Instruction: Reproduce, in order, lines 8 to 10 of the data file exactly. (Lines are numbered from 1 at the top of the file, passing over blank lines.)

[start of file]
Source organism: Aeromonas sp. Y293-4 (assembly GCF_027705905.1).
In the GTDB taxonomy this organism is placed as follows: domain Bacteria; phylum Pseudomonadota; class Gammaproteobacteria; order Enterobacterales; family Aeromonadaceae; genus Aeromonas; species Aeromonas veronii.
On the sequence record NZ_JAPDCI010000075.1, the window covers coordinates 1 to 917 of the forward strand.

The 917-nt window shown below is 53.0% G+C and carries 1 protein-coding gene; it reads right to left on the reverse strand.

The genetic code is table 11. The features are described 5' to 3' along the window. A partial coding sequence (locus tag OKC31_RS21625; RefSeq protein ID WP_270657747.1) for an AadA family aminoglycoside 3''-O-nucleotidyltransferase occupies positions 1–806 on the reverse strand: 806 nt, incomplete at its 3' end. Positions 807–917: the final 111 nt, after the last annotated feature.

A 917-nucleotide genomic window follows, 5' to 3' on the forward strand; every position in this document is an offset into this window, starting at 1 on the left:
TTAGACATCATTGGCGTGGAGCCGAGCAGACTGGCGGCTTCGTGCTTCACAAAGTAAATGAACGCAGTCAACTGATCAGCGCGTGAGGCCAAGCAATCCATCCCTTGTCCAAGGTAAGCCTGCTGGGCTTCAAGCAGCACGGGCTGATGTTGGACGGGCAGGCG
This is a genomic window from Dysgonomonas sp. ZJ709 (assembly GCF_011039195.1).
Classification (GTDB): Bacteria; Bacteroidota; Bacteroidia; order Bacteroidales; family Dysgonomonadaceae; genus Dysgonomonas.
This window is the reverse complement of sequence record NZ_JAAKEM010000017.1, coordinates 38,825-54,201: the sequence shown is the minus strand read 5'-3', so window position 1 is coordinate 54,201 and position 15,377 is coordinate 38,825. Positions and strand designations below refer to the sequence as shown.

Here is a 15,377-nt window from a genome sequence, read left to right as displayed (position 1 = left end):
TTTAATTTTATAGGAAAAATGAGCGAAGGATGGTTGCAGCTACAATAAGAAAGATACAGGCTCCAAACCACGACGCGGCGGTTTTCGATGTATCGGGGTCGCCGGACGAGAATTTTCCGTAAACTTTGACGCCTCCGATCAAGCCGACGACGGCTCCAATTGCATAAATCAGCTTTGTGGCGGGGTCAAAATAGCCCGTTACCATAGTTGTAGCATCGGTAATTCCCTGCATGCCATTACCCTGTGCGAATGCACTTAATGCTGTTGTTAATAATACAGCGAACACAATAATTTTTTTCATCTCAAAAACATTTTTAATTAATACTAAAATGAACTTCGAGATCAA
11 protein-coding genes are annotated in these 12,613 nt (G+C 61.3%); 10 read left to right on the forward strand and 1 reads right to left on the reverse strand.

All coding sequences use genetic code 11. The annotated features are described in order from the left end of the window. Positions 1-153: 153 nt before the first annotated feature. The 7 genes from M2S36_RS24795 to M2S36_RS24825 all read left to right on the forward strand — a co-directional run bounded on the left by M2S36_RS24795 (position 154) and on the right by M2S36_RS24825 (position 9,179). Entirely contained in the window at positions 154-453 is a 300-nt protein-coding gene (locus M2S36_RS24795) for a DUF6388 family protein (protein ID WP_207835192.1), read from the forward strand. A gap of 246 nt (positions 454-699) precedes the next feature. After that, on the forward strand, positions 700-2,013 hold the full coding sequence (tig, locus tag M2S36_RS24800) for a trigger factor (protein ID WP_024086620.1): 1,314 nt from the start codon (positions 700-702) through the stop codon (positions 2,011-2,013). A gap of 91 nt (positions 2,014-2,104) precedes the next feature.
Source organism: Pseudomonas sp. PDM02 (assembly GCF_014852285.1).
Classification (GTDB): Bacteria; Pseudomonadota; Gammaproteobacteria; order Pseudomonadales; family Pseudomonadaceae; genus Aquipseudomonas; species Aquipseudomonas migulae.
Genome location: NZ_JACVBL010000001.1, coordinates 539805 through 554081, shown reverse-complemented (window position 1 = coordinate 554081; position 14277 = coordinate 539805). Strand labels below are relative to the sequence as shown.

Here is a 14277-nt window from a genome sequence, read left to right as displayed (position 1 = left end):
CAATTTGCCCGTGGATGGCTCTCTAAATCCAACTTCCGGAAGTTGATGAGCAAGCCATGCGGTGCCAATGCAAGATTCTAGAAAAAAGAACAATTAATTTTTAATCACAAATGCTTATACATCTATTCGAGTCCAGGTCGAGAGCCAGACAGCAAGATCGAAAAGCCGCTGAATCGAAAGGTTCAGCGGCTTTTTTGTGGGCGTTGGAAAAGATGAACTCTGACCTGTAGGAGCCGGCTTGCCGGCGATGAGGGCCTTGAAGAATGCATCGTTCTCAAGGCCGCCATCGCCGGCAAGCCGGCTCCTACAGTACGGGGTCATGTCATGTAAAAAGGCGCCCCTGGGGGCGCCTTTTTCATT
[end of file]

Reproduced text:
This is a genomic window from Dysgonomonas sp. ZJ709 (assembly GCF_011039195.1).
Classification (GTDB): Bacteria; Bacteroidota; Bacteroidia; order Bacteroidales; family Dysgonomonadaceae; genus Dysgonomonas.
This window is the reverse complement of sequence record NZ_JAAKEM010000017.1, coordinates 38,825-54,201: the sequence shown is the minus strand read 5'-3', so window position 1 is coordinate 54,201 and position 15,377 is coordinate 38,825. Positions and strand designations below refer to the sequence as shown.